**A Few Notes on Graphing**

by S.E. Van Bramer 2/4/97

First point is that a graph is a way to communicate. There is not a "right" and a "wrong" way to
do it. Your goal is to effectively communicate information to your reader. However, there are
some general guidelines that will help.

- Use Descriptive Titles. Give your graph a name that tells the reader what your graph is about. DON'T just repeat the axis. They should already be labeled so this does not give the reader any additional information.
- Number the graph. All figures should be numbered sequentially and placed at the end of your report.
- Label the axis and include the units. The axis should be clearly labeled so that the reader knows how you are presenting the information. It is also important to include units, they are just as important on a graph as any other time.
- Data should be points. Your data will usually include a set of several points. Display them as such by using symbols. Avoid using the "connect the dots" form that spreadsheets like to use. Lines show trends and relationships. Just show your data. An exception to this is if you have a very large number of data points (like more than 20) so that plotting all the points becomes distracting. If you have enough data to show a continuous set of points, one right next to another, then it is appropriate to graph your data as a line.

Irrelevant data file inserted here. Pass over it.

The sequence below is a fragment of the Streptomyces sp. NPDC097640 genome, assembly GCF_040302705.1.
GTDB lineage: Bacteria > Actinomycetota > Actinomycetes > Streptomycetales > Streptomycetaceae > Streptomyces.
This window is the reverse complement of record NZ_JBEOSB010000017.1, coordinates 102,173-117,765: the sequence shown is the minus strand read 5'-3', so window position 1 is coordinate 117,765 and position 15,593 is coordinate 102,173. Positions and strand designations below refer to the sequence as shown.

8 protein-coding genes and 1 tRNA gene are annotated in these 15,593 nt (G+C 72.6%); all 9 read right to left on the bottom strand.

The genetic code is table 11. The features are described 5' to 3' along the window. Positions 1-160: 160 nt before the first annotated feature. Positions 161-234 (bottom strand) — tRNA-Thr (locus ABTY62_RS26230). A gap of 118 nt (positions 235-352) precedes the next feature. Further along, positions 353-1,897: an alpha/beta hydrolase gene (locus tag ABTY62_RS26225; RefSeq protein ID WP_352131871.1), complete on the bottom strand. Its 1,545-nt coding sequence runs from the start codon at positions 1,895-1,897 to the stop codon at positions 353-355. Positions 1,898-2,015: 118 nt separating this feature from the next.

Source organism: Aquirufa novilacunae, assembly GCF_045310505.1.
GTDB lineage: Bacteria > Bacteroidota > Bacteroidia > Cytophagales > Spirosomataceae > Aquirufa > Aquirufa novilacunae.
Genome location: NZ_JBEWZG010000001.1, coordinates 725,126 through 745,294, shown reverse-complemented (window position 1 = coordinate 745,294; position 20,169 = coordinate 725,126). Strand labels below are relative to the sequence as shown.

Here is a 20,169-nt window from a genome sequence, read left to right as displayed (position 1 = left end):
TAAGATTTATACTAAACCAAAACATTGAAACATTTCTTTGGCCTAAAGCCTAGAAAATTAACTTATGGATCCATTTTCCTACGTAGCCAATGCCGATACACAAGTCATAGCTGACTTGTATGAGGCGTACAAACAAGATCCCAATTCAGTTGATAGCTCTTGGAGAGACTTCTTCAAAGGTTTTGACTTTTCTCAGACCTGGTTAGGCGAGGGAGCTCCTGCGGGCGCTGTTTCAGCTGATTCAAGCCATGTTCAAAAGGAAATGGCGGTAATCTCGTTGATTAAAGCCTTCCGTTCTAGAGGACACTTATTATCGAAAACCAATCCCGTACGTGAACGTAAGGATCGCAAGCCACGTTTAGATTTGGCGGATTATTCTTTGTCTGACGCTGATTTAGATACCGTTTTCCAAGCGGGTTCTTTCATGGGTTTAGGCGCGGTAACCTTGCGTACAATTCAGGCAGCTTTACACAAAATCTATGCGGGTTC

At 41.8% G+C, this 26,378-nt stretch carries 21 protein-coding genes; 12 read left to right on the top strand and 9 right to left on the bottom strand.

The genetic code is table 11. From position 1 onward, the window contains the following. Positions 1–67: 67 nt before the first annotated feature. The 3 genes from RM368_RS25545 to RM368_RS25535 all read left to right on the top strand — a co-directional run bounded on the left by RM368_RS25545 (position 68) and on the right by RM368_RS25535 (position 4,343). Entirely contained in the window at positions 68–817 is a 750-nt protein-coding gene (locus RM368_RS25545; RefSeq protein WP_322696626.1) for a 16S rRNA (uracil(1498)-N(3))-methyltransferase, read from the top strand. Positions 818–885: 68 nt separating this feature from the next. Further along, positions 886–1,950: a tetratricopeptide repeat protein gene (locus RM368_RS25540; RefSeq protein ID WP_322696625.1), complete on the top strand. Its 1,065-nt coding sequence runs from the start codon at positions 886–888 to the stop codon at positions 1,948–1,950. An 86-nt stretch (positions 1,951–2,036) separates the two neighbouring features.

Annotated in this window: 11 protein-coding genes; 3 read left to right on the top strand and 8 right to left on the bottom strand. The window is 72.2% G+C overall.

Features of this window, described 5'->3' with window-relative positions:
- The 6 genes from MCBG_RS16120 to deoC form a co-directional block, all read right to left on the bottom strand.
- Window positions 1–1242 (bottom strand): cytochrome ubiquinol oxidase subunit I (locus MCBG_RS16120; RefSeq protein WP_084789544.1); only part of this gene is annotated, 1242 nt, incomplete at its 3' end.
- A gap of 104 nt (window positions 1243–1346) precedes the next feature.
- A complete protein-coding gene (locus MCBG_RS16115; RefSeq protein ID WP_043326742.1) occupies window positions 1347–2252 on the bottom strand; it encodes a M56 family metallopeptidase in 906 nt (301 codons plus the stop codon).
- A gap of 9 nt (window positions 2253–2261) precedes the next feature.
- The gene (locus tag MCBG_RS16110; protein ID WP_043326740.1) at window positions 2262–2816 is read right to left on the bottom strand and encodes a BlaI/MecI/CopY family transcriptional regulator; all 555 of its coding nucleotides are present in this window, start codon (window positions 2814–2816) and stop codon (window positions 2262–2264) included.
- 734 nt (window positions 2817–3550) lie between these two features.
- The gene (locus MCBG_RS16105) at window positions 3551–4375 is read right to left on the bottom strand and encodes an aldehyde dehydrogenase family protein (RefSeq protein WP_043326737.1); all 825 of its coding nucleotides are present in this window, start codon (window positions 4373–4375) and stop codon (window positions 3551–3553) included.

- Equations should be lines. If you include a mathematical equation, it should be a line. For example: the straight line calculated from a linear regression should be graphed as a line (since it is a continuous function). The equation is not a set of data points, so don't use symbols.
- Turn off any shading or grids. These usually are just distracting to the reader. The grids and shading waste toner (Ink for the printer) and they make the data more difficult to see.
- Make it BIG. A tiny graph is difficult to read. Print it out on a whole sheet of paper (or maybe two graphs on a page max).
- Label the points (using the legend). If you graph two different "things" make certain the reader can tell which is which. If you graph your experimental data using little triangles and an equation that fit's your data using a blue line, make certain that you have a caption that indicates which is which. If you use colors, be careful since they may be impossible to distinguish when you print in black and white. To distinguish different sets of data points, use different symbols (triangles, x's, squares, circles, etc). To distinguish different lines, use different line types (solid, dash, dot-dash, etc.) if you will be printing. If you will be using color, then distinguish different lines as different colors.